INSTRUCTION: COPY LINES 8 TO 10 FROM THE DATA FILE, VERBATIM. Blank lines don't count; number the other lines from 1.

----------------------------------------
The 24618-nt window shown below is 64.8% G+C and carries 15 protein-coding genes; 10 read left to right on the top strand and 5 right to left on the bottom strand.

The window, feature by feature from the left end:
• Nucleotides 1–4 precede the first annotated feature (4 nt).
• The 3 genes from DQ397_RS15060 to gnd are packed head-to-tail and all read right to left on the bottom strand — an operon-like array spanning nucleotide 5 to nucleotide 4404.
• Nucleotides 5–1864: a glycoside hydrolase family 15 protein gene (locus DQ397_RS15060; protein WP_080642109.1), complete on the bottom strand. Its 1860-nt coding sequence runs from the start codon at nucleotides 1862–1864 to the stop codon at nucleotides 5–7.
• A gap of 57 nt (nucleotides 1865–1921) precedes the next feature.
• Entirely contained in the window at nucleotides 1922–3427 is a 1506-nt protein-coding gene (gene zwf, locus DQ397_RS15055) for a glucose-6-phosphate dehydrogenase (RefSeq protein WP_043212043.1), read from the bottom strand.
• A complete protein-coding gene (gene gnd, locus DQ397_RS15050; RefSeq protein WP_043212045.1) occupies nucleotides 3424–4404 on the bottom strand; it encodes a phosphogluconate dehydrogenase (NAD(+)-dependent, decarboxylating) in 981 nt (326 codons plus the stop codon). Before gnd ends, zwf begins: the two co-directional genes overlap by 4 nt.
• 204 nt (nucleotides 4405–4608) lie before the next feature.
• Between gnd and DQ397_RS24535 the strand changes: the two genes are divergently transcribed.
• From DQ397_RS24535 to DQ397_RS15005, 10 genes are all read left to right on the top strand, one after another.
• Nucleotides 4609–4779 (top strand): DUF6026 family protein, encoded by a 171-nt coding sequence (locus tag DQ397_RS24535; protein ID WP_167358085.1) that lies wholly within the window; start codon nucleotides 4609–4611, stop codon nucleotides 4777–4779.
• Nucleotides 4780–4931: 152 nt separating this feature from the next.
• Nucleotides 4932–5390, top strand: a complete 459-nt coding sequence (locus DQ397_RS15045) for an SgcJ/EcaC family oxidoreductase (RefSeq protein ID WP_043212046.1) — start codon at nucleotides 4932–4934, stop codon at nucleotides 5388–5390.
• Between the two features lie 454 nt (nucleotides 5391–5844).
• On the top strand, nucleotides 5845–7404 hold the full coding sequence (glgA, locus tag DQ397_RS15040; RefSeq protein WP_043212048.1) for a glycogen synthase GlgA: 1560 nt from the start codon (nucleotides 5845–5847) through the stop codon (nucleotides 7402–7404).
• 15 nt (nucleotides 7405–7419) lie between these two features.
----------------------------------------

• A complete protein-coding gene (gene gnd, locus DQ397_RS15050; RefSeq protein WP_043212045.1) occupies nucleotides 3424–4404 on the bottom strand; it encodes a phosphogluconate dehydrogenase (NAD(+)-dependent, decarboxylating) in 981 nt (326 codons plus the stop codon). Before gnd ends, zwf begins: the two co-directional genes overlap by 4 nt.
• 204 nt (nucleotides 4405–4608) lie before the next feature.
• Between gnd and DQ397_RS24535 the strand changes: the two genes are divergently transcribed.